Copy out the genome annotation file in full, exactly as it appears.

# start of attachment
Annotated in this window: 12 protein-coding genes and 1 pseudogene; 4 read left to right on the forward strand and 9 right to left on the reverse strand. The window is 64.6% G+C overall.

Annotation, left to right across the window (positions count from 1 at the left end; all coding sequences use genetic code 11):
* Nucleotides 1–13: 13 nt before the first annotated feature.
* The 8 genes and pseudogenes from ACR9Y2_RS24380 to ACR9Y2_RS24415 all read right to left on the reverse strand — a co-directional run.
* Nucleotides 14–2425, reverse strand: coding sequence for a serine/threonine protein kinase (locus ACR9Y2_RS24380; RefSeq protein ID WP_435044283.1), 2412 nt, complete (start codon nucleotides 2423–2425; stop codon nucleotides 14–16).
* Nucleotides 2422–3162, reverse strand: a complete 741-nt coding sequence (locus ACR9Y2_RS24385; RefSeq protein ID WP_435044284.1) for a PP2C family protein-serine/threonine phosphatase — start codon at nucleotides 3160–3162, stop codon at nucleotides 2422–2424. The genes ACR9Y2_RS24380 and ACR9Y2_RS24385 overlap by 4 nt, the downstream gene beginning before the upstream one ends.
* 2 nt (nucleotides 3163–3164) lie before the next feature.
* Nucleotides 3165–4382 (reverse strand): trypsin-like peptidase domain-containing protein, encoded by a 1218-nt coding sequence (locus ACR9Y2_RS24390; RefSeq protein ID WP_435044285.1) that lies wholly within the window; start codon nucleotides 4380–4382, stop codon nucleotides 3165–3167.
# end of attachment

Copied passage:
Annotated in this window: 12 protein-coding genes and 1 pseudogene; 4 read left to right on the forward strand and 9 right to left on the reverse strand. The window is 64.6% G+C overall.

Annotation, left to right across the window (positions count from 1 at the left end; all coding sequences use genetic code 11):
* Nucleotides 1–13: 13 nt before the first annotated feature.
* The 8 genes and pseudogenes from ACR9Y2_RS24380 to ACR9Y2_RS24415 all read right to left on the reverse strand — a co-directional run.
* Nucleotides 14–2425, reverse strand: coding sequence for a serine/threonine protein kinase (locus ACR9Y2_RS24380; RefSeq protein ID WP_435044283.1), 2412 nt, complete (start codon nucleotides 2423–2425; stop codon nucleotides 14–16).
* Nucleotides 2422–3162, reverse strand: a complete 741-nt coding sequence (locus ACR9Y2_RS24385; RefSeq protein ID WP_435044284.1) for a PP2C family protein-serine/threonine phosphatase — start codon at nucleotides 3160–3162, stop codon at nucleotides 2422–2424. The genes ACR9Y2_RS24380 and ACR9Y2_RS24385 overlap by 4 nt, the downstream gene beginning before the upstream one ends.
* 2 nt (nucleotides 3163–3164) lie before the next feature.
* Nucleotides 3165–4382 (reverse strand): trypsin-like peptidase domain-containing protein, encoded by a 1218-nt coding sequence (locus ACR9Y2_RS24390; RefSeq protein ID WP_435044285.1) that lies wholly within the window; start codon nucleotides 4380–4382, stop codon nucleotides 3165–3167.